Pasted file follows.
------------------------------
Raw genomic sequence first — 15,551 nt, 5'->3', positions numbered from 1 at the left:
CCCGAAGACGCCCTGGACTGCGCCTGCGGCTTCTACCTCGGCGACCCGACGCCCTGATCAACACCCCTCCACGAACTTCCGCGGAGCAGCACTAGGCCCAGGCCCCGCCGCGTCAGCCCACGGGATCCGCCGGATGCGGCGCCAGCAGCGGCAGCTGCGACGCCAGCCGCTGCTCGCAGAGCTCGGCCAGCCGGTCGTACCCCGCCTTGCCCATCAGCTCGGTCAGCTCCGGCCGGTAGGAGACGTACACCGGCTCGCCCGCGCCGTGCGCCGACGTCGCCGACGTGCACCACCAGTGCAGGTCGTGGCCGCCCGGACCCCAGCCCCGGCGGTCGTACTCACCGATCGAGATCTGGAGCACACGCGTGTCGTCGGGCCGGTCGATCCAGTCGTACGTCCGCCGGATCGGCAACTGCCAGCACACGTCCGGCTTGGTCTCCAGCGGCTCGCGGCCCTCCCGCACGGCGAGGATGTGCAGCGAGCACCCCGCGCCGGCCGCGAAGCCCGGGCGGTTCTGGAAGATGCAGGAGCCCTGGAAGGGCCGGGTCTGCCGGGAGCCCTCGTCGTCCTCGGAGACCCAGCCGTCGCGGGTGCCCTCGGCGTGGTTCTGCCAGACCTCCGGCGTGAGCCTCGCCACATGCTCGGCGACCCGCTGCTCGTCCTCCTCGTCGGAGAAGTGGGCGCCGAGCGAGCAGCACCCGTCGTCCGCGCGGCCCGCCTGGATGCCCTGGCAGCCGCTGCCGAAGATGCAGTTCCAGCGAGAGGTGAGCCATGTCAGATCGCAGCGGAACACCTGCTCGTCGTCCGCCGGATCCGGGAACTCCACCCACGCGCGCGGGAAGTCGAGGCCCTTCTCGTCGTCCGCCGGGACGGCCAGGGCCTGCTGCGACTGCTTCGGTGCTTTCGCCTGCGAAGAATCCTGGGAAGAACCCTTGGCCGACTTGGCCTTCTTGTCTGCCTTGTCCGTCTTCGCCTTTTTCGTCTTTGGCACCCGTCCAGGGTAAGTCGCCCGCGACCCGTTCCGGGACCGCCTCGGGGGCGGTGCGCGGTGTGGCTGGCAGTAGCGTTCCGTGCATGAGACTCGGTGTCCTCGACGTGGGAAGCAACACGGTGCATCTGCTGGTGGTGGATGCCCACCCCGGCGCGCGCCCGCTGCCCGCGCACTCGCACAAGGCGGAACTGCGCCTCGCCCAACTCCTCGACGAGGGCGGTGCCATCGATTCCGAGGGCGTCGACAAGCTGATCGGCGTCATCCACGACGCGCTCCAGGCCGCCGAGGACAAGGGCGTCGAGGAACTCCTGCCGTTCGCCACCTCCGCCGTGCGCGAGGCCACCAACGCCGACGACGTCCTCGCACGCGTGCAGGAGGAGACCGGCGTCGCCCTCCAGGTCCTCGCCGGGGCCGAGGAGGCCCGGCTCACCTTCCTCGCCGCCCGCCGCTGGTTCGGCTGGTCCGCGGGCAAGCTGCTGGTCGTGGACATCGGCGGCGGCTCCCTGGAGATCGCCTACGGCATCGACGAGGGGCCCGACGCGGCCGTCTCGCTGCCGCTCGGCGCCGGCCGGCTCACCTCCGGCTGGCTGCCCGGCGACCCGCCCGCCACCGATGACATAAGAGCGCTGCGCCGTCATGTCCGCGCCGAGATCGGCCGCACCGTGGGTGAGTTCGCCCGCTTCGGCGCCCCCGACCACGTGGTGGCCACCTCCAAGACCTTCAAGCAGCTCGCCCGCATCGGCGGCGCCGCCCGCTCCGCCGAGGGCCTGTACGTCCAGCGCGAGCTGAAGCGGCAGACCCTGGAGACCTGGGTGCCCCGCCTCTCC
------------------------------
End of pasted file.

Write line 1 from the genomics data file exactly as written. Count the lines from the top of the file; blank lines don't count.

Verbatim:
Raw genomic sequence first — 15,551 nt, 5'->3', positions numbered from 1 at the left: